, Volume 66, Issue 2, pp 370–380 | Cite as

In early pubertal boys, testosterone and LH are associated with improved anti-oxidation during an aerobic exercise bout

  • George Paltoglou
  • Alexandra Avloniti
  • Athanasios Chatzinikolaou
  • Charikleia Stefanaki
  • Maria Papagianni
  • Ioannis Papassotiriou
  • Ioannis G. Fatouros
  • George P. Chrousos
  • Christina Kanaka-Gantenbein
  • George MastorakosEmail author
Original Article



To investigate the association of the hypothalamic-pituitary-testicular (HPT) axis with pro- and anti- oxidation, in relation to puberty and obesity in boys, before and after an aerobic exercise bout.


This is a cross-sectional human observational study of 92 healthy normal-weight, obese pre- and early- pubertal boys that underwent a blood sampling, before, and after an aerobic exercise bout at 70% VO2max, until exhaustion. LH, FSH, total testosterone (tT) and markers of pro- (TBARS and PCs) and anti- (GSH, GSSG, GPX, catalase, TAC) oxidation were measured.


Baseline LH, FSH, and tT concentrations were greater in early, than in pre- pubertal boys, independently of weight status. Post-exercise, LH concentrations decreased in early pubertal boys while FSH concentrations did not change in any of the studied groups. Baseline and post-exercise tT concentrations were lower in obese than in normal-weight early pubertal boys, while baseline and post-exercise LH and FSH concentrations did not differ between these groups. Post-exercise tT concentrations increased in early pubertal obese boys. Baseline LH, FSH and tT concentrations correlated positively with baseline anti-oxidation markers concentrations in pre-pubertal boys. Baseline tT concentrations correlated positively with the increase of TAC concentrations in early pubertal normal-weight boys. In all boys, baseline LH concentrations were the best positive predictors for the exercise-associated increase of TAC concentrations.


It appears that the HPT axis maturation during puberty (in particular its LH and testosterone components) is positively associated with the increase of anti-oxidation during a bout of aerobic exercise.


HPT axis obesity puberty LH, FSH, testosterone 



This research did not receive any specific grant from any funding agency in the public, commercial or not-for-profit sector.

Compliance with ethical standards

Conflict of interest

The authors declare that they have no conflict of interest.

Ethical approval

This article does not contain any studies with animals performed by any of the authors. All procedures performed in the study involving human participants had the approval of the National and Kapodistrian University of Athens Medical School designated ethics committee and were in accordance with the 1964 Helsinki declaration and its later amendments.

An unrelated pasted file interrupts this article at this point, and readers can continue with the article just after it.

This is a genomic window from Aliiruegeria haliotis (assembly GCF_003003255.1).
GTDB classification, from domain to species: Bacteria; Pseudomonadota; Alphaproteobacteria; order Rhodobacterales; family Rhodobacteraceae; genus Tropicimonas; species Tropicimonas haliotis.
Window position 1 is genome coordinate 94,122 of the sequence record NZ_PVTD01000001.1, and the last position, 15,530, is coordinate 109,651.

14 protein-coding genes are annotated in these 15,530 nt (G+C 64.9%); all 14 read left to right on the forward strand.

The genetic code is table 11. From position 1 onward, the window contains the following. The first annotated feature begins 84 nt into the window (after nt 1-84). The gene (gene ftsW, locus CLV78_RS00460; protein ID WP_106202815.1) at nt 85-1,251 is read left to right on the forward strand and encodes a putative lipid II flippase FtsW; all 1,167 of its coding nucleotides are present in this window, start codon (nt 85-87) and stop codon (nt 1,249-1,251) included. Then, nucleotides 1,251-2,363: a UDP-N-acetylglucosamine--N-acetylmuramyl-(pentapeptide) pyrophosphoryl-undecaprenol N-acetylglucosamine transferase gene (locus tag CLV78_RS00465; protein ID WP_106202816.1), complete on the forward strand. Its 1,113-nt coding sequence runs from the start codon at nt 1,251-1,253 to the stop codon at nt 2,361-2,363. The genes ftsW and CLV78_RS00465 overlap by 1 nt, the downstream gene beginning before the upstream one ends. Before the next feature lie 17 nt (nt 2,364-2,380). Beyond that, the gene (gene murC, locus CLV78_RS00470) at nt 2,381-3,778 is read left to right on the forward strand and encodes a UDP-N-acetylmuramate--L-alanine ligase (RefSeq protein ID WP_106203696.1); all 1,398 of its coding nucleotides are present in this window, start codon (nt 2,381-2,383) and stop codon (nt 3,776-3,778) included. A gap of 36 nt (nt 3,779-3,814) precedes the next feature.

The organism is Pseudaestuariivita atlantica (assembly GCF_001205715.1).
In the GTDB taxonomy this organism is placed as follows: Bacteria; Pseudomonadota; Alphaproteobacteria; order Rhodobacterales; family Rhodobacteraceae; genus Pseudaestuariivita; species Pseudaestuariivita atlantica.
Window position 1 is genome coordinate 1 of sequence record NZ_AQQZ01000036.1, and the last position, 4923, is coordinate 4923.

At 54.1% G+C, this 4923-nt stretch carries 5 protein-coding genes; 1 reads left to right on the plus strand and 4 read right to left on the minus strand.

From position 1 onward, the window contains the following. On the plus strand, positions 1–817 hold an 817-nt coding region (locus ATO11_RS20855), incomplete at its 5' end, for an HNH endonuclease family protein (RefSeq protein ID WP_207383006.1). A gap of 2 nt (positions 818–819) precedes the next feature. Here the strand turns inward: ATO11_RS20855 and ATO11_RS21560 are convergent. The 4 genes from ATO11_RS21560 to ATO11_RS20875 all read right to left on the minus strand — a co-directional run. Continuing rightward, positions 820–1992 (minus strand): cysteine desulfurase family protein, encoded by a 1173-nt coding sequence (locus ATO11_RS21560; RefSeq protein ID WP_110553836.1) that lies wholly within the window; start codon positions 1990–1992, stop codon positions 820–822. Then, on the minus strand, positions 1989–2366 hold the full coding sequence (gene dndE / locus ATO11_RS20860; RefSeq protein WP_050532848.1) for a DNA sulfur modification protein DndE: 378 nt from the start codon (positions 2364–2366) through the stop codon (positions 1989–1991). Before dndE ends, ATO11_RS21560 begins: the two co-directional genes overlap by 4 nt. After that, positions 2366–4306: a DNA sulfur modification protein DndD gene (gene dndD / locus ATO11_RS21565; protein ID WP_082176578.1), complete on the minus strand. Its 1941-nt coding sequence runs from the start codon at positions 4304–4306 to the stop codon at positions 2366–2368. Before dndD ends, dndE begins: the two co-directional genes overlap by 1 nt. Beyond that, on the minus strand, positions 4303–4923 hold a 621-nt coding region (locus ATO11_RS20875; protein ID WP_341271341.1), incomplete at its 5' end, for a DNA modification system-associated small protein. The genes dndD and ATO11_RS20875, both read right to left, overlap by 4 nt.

Informed consent

The aims and the procedure of the study were fully disclosed to the parents or legal guardians of the participants, and informed, written consent was obtained from them while boys gave verbal consent before the participation in the study.


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Copyright information

© Springer Science+Business Media, LLC, part of Springer Nature 2019

Authors and Affiliations

  • George Paltoglou
    • 1
    • 2
  • Alexandra Avloniti
    • 3
  • Athanasios Chatzinikolaou
    • 3
  • Charikleia Stefanaki
    • 1
    • 4
  • Maria Papagianni
    • 5
  • Ioannis Papassotiriou
    • 6
  • Ioannis G. Fatouros
    • 7
  • George P. Chrousos
    • 8
  • Christina Kanaka-Gantenbein
    • 8
  • George Mastorakos
    • 1
    Email author
  1. 1.Endocrine Unit, “Aretaieion” HospitalNational and Kapodistrian University of Athens - Faculty of MedicineAthensGreece
  2. 2.Department of Paediatric and Adolescent EndocrinologyUniversity College London HospitalLondonUK
  3. 3.Department of Physical Education and Sports SciencesDemocritus University of ThraceKomotiniGreece
  4. 4.Department of PediatricsGeneral Hospital of Piraeus ‘Aghios Panteleimon’PiraeusGreece
  5. 5.Third Department of Pediatrics, Aristotle University of Thessaloniki, School of Medicine“Hippokrateion” General Hospital of ThessalonikiThessalonikiGreece
  6. 6.Department of Clinical Biochemistry“Aghia Sophia” Children’s HospitalAthensGreece
  7. 7.Department of Physical Education and Sports SciencesUniversity of ThessalyTrikalaGreece
  8. 8.First Department of Pediatrics, “Aghia Sophia” Children’s HospitalNational and Kapodistrian University of Athens - Faculty of MedicineAthensGreece

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